Have you wondered what the essential step in using a gun is? There is no doubt that it’s learning how to use a peep sight correctly.
This may seem like a relatively benevolent part of your gun that you rarely think about. But in fact, it is far more decisive than many hunters realize.
Anything that influences your sight picture is a problem, and few things affect the sight picture more immediately than your peep.
This informative article will walk you through what you need to know about using a peep sight correctly, smoothly, and efficiently.
2 Common Types of Peep Sights
1. Brockman’s Ghost Ring Sights
This peep sight has a pop-up hole that can be set once the scope is detached. It is entirely flexible for windage and elevation.
2. Talley Peep Sight
This peep sight has a thoughtful look. It was originally designed to go with Talley’s excellent scope bases.
Each has two recoil shoulders milled into them. That means that once the peep sights are held, it isn’t going anywhere.
The hole provides a vivid picture of the target, allowing for fast shooting. This system also permits you to change over a scope wearing Talley rings.
How to Use a Peep Sight on Your Rifle
Step 1: Find the Right Size
This is one of the most significant factors in professional shooting. Different persons have different sights. Therefore, choosing the right sized peep sights can decide what you achieve as a result.
For this article, let’s suppose to use the small peep sights rather than the large ones.
There are two brief explanations for using a small peep sight:
Minimal Edge for Error
By reducing the aperture’s size, you can minimize your edge for error when aiming.
For example, suppose you aim with the pin halfway between the center and the edge of the peep with a large opening.
Your gun will hit much farther from the focusing point than if you aim the same way using peep sights with a small opening.
Richer Depth of Field
A small peep enriches your depth of field.
When using a small size peep sight, both the buckles and the target can be at the focal point. You won’t have to decide which one to concentrate on.
This is one of the reasons why some shooters like using a large peep sight. They like centering their entire pin guard in the peep.
Step 2: Install and Adjust the New Peep Sight
- First, you need to attach the peep sights to the gun. It will not coincide with the trajectory immediately. It would help if you manipulated the bullet’s path to coincide with your gun’s center.
- Second, you need to make the peep sight parallel to the gun barrel’s axis by screwing the tripods tightly to the gun’s body and adjusting the arm firmly.
- After fixing the gun, let it face the target and turn the zoom adjusting knob to the minimum zoom size. You can then fire the first shot. Through the peep sight, you will identify the bullet holes on the target.
- When you have a bullet hole in the pipe, you turn the center adjusting knob on the tube: the U-shaped knob (stands for Up) is the adjusting knob used to move up and down. The knob has an L (Left) is the fixing knob used to scroll to the left and right.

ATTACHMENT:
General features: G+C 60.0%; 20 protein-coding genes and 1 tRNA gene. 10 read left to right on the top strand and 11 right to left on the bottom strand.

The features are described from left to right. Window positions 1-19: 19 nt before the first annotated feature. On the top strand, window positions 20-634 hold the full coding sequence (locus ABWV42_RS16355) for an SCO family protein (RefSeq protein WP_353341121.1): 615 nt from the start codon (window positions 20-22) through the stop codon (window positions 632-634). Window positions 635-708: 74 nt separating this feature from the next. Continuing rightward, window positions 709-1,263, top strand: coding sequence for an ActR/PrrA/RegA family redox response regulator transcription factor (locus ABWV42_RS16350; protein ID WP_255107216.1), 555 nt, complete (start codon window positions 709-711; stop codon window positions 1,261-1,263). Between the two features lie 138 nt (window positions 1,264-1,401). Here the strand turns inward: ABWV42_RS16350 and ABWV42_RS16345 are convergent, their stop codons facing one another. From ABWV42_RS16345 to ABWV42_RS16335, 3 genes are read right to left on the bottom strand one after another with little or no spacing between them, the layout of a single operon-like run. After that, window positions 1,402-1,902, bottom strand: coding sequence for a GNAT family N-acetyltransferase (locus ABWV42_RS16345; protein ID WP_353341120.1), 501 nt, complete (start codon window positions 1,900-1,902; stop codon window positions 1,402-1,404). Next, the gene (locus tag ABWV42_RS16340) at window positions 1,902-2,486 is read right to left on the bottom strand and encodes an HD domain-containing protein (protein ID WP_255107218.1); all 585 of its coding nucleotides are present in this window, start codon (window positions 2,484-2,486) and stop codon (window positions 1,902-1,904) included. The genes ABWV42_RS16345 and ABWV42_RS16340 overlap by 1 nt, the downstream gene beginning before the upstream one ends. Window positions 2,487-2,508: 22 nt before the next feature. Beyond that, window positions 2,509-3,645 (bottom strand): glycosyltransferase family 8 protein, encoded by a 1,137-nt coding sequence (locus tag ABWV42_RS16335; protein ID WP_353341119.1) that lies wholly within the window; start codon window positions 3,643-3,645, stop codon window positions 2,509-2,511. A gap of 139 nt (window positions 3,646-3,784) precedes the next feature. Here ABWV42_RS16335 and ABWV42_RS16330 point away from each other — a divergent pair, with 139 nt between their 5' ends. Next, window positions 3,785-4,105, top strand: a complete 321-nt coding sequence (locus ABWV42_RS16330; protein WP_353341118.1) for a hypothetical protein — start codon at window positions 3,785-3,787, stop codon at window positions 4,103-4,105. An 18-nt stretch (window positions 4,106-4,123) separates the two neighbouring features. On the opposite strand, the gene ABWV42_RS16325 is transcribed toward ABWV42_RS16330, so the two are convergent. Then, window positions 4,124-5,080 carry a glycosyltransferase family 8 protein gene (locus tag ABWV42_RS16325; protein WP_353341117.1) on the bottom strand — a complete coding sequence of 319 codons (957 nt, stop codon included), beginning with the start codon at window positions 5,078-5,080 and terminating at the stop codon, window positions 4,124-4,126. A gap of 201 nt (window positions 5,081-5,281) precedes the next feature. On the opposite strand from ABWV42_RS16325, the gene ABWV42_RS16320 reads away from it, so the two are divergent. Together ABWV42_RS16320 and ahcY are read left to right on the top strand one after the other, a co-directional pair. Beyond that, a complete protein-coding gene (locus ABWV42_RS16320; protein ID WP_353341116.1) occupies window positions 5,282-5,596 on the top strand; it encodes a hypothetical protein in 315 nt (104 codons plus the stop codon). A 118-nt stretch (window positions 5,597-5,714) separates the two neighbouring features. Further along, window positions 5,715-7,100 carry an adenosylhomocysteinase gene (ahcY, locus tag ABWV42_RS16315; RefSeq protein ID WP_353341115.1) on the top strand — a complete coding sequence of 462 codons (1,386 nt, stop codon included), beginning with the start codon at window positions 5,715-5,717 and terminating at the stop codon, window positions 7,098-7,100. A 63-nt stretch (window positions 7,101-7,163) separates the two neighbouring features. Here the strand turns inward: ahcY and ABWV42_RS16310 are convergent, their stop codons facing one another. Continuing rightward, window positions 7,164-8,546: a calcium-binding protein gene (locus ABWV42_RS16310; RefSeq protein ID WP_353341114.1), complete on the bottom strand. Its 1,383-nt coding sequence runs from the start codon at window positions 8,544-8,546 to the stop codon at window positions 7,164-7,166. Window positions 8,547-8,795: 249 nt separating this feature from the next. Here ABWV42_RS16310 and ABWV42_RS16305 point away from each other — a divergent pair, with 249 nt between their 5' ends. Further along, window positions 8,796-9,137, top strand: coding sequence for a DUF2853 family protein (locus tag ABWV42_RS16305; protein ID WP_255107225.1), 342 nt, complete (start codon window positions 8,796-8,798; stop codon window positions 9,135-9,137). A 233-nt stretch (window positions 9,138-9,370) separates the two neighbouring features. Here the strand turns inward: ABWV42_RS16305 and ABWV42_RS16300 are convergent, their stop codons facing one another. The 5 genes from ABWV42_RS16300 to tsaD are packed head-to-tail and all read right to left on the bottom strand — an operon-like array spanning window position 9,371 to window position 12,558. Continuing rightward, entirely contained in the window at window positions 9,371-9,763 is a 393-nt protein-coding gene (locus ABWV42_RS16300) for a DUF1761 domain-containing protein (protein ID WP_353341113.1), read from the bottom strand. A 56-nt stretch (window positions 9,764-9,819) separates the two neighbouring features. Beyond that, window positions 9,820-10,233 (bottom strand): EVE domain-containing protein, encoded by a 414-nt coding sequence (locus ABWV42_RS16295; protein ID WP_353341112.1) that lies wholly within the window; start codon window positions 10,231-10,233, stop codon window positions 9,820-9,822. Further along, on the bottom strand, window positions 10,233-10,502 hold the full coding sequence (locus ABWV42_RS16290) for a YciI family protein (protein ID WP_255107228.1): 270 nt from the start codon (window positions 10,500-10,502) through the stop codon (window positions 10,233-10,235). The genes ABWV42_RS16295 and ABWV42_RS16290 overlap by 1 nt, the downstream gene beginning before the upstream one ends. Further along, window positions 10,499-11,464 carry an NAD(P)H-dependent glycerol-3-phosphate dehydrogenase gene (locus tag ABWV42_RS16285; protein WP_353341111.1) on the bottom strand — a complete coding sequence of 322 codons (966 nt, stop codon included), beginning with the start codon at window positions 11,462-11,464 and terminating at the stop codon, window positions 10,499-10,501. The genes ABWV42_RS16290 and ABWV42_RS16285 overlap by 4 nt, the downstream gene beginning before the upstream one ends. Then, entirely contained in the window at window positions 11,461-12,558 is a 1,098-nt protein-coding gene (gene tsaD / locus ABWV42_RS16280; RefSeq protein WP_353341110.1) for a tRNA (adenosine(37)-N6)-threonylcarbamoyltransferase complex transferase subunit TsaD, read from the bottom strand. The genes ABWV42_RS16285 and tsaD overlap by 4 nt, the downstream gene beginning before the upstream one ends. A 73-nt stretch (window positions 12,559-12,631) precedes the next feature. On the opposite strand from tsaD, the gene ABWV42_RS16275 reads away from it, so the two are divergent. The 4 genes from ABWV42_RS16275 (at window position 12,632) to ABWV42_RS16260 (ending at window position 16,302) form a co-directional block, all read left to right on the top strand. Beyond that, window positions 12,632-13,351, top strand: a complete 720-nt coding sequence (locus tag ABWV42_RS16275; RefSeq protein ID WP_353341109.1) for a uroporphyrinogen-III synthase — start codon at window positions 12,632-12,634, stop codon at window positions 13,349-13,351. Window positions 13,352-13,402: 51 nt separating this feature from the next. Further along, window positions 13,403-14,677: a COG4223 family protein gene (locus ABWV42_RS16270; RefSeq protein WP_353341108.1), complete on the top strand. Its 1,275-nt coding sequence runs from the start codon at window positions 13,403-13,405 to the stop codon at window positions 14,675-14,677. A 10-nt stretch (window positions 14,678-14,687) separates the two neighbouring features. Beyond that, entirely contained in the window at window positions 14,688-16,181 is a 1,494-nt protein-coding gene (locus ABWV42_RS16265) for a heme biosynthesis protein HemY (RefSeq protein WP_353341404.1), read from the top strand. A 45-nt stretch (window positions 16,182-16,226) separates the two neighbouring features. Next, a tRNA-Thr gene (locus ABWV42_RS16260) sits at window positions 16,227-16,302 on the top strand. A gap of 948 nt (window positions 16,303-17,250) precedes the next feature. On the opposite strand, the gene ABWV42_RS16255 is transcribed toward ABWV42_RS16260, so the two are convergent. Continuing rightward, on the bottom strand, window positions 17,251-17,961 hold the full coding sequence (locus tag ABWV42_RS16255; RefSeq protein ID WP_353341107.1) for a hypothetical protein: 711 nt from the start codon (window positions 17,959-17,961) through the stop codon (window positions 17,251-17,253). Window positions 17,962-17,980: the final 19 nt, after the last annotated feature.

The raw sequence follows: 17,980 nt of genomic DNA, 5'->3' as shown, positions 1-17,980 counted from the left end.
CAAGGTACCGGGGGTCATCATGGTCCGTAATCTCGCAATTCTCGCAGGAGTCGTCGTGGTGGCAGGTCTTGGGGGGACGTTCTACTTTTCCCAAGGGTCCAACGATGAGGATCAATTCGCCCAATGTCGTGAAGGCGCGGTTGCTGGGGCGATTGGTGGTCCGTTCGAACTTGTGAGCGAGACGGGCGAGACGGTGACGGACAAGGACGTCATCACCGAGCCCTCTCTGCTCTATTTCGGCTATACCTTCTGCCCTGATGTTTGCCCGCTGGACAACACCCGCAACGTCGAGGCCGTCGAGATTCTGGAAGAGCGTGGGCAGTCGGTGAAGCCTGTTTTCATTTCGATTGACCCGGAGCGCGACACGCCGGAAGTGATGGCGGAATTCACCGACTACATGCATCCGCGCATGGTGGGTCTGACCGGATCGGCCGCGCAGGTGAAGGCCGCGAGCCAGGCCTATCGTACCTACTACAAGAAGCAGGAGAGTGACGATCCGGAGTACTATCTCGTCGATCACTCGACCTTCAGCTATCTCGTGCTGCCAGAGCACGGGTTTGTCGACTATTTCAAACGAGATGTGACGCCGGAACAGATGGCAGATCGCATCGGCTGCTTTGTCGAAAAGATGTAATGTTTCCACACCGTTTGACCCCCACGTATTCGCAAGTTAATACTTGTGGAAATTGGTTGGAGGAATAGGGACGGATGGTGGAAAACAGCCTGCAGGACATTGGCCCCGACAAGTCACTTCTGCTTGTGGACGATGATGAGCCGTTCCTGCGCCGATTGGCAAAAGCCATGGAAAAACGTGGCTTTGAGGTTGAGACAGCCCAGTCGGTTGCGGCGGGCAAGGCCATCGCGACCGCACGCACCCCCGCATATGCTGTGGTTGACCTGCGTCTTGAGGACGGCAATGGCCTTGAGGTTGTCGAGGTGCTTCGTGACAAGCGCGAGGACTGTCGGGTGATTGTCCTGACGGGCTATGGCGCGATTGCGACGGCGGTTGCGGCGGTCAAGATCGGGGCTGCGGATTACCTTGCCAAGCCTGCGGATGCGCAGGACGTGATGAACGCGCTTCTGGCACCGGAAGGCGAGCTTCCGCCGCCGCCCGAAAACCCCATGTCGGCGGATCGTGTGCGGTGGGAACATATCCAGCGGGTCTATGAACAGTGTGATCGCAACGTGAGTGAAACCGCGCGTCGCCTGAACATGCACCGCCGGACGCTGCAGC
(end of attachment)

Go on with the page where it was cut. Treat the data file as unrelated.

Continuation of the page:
Step 3: Enter the Peep
Now, the real “battle” starts.
Peep sights enhance notch-and-post open sights by strengthening your eye’s ability to see the front sight in connection to the target.
Don’t you believe it? Then try this: hold a pencil in your palm, then coil your fingers around it. Now slide the pencil out. If you look at the distant objects in bright light, they come out sharper and more focused than they do without your hand-made peep.
What you do is to set your eye, so you look through the rear peep sight/rear hole/rear sight peephole. Your vision automatically centers the front sight component because the brightest light is at the heart of the peep sight.
All you have to do is set the front sight part out with the target and shoot! It’s simple.
Step 4: Estimate the Precision of a Peep Sight
You may ignore accuracy when using peep sights, but this step is no less critical. It would be best if you focused on what is in front of you.
However, you don’t have to be too concentrated because it can also lead to some unexpected errors.
Here are two pictures to help you imagine:
Picture one presents three superimposed sight pictures, the correct one is in the center, and then left- and right-misaligned sight pictures are for aperture organization.
Image 2 illustrates a schematic chart of the hole, gun barrel, and front bead at a radius of 31 about a target at 100 yards.
If you hinge on the two instructions above, you will find a new and more exact way to precise your peep sight.
However, it also still depends much on what your objective is. If your target is a big thing, always remember to adjust your precision to the brightest points.
Even though you tried learning the methods of using peep sights with this article, you’ll probably still be very confused when using it at first.
Therefore, don’t be afraid to try some new experiments.
We hope this article helped you learn more about how to use peep sight rifles and has encouraged you to try better!
FINAL TIP: To refine your overall aiming skills, especially with iron sights, you could also take a look at our Guide to Aiming with Iron Sights to learn more.
CHANGELOG: March 31, 2022 - Made updates to the content September 27, 2021 - Updated article images September 16, 2021 - Reviewed and updated article links, updated article title